Rational decision theories posit that good choices should be based solely on information that is relevant to the choice at hand. However, introducing an inferior option that would never be chosen can influence choices among other relevant options, known as decoy effect. We used functional magnetic resonance imaging (fMRI) combined with a simple gambling task to investigate the neural signature of decision-making in or against the influence of the decoy effect in inferior and superior phantom decoy conditions. The fMRI results show that compared with choosing against the influence of the dominated phantom inferior option, choosing in the influence of the same option was associated with stronger activation in bilateral caudate and weaker functional connectivity between the left ventral anterior cingulate cortex (vACC) and the left caudate. Phantom inferior effect selectively enhanced the connectivity from the caudate to the vACC but not vice versa. Choosing in the influence of the dominated phantom superior option engaged greater activity in the left dorsal ACC and stronger functional connectivity between the left dACC and bilateral anterior insula. Furthermore, the direction of the phantom superior effect was restricted from left dACC to the anterior insula, but not vice versa. Our findings suggest that a phantom inferior decoy may boost the value of the target via the reward network, whereas a phantom superior decoy may diminish the value of the target option via the aversion network. Our study provides neural evidence to support that valuation is context dependent and delineates differential neural networks underlying the influence of unavailable inferior and superior decoy options on our decision-making.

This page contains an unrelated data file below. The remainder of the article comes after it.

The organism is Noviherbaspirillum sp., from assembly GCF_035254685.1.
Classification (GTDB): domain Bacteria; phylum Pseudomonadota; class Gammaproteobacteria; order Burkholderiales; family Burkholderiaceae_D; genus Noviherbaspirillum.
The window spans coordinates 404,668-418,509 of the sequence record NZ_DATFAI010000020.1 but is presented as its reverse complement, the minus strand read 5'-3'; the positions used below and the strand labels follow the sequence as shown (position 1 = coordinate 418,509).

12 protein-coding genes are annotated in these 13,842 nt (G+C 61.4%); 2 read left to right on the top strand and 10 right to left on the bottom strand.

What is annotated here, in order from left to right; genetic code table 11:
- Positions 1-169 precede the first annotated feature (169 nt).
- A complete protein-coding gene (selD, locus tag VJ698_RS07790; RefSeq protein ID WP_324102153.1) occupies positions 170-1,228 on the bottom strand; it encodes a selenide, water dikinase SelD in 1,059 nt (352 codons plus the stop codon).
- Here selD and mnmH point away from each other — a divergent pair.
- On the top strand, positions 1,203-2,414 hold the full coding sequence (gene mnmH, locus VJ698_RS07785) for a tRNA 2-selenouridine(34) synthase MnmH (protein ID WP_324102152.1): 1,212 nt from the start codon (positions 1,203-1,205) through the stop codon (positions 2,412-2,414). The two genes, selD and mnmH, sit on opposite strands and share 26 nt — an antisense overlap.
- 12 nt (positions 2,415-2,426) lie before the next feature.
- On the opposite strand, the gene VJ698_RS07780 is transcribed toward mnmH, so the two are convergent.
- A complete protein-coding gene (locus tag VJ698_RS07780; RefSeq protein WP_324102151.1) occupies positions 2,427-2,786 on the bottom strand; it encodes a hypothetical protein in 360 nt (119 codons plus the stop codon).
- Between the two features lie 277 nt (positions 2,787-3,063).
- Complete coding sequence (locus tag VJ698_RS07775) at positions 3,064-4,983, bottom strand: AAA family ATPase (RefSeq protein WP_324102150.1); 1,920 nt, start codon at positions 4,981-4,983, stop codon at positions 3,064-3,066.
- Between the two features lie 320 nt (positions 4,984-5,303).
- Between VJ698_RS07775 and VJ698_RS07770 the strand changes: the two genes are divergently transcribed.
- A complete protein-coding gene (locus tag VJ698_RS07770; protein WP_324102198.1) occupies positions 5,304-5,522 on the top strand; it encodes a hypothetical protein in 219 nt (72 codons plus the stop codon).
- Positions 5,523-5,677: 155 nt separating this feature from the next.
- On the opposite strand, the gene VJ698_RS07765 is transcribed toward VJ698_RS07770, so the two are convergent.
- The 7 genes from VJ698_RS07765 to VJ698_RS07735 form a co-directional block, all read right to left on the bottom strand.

|Number of pages||13|
|Journal||Brain Structure and Function|
|Publication status||Published - Jun 2020|
Scopus Subject Areas
- Decoy effect
- Phantom effect
- Unavailable decoy